Bahrain’s Formula One Gala Not Going as Planned

The Sunni monarchy has been hoping that the Formula One Grand Prix, its showcase annual event, would restore Bahrain’s stature as a stable Persian Gulf kingdom, blighted after months of antigovernment protests by the Shiite majority that led to the cancellation of the race last year. Instead, the opposite seems to be happening. While Bahraini officials vow that the Grand Prix will be held as planned on Sunday, Shiite opposition groups and rights organizations have denounced the race as a public relations stunt that has sought to mask what they call the monarchy’s failures to address causes of political discontent here.

Clashes between protesters and the police, which never really went away during 14 months of unrest, have intensified in the week leading up to the race, which opposition groups have called the “days of rage." Cartoons ridiculing Bahrain’s crown prince and Bernie Ecclestone, the British leader of the Formula One race organization, have been scrawled on the walls of Shiite suburbs and villages, including one depicting them co-piloting a race car with tear gas bellowing from the tailpipes.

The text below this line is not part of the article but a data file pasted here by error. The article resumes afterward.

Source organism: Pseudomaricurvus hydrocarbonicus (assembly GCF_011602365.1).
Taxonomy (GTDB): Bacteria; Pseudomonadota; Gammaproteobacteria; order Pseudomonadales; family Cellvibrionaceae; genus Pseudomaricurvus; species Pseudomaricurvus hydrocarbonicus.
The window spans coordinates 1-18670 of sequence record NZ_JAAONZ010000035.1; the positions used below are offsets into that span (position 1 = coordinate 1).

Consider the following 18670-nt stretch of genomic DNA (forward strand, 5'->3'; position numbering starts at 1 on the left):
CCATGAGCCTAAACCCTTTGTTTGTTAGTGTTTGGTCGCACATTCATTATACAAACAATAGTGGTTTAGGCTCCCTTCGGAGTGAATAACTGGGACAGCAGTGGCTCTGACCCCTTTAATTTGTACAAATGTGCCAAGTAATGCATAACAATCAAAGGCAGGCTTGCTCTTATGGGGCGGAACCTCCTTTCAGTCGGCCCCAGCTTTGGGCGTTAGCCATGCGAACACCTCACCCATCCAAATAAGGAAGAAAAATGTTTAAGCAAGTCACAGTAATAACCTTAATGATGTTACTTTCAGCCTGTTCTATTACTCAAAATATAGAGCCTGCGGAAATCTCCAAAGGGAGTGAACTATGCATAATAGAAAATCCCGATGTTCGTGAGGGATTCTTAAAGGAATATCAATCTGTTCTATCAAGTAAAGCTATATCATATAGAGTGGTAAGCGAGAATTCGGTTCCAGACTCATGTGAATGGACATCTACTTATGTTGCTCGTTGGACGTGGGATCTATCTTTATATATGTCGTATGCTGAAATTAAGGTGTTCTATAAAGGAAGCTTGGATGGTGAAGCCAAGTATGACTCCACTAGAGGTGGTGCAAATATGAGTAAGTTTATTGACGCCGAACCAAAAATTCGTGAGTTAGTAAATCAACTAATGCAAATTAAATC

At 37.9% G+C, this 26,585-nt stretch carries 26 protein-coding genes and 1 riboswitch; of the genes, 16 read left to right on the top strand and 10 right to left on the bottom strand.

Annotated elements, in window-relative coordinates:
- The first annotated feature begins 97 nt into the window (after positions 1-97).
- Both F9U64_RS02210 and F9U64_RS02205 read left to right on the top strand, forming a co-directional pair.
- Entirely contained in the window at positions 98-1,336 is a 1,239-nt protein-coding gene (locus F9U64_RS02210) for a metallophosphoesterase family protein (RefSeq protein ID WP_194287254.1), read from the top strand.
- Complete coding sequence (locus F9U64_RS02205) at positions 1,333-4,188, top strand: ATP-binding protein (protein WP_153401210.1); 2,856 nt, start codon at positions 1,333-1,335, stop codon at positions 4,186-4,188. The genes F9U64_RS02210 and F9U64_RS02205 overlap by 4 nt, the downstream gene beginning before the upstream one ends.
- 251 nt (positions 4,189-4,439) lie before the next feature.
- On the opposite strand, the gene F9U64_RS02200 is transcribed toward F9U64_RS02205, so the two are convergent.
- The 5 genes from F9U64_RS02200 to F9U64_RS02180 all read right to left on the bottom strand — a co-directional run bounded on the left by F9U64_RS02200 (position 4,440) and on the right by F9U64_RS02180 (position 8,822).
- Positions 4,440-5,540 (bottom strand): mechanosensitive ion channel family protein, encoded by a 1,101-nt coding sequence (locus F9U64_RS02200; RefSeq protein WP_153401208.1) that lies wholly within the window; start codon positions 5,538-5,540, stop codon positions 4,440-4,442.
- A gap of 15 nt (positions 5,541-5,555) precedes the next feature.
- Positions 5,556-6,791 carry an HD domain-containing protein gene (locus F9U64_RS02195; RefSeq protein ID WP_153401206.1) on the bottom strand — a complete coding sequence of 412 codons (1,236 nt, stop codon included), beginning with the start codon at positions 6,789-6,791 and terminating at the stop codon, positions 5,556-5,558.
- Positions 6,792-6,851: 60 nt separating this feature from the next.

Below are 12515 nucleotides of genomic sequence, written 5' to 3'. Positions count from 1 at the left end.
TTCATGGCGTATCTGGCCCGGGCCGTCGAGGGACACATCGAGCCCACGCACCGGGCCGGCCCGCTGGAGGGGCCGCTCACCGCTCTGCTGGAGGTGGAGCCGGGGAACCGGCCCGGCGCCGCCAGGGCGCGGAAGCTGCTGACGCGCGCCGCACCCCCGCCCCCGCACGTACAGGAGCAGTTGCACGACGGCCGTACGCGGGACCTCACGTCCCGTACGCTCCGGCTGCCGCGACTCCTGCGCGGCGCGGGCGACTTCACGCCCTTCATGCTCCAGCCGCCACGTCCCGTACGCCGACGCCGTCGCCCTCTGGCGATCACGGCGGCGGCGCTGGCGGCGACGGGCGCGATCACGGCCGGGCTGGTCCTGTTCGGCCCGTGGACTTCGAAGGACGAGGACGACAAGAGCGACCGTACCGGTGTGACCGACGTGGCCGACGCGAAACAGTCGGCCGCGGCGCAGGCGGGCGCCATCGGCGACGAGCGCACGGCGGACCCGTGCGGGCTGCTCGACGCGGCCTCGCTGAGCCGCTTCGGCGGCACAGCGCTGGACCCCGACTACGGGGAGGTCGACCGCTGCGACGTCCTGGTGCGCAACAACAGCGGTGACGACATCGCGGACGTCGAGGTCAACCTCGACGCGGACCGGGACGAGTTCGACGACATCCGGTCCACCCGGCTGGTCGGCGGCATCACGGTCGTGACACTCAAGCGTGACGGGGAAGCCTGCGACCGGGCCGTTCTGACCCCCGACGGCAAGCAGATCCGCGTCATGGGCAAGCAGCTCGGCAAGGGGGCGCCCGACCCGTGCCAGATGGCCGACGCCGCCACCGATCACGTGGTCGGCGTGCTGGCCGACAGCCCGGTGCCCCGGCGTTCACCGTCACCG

Bahraini officials and race organizers have reacted defensively, asserting the government is addressing the Shiite grievances. They have denounced news coverage of the protests, calling the media isolated, and banned some foreign journalists sent to cover the race, apparently fearing that they would report on the protests. Security checkpoints and roadblocks line the route to the race track; visitors pass through metal detectors and must surrender all liquids as if at an airport check-in.

On Friday, tens of thousands of men, women and children took to the streets carrying signs that read “Hear Our Voices" and “Down With the Government." They did not call for cancellation of the race, but it was one of the biggest displays of defiance yet to the ruling members of Bahrain’s Khalifa family, undercutting their portrayal of Formula One’s return as a reaffirmation of their legitimacy and an event that would unite the country.

“It’s definitely backfired on them," Sarah Leah Whitson, executive director of the Middle East and North Africa Division at Human Rights Watch in New York, said in a telephone interview. “It seems like their main focus is managing this as a P.R. exercise, but it’s impossible to repress the reality, which is that there is a great simmering discontent." More at NY Times

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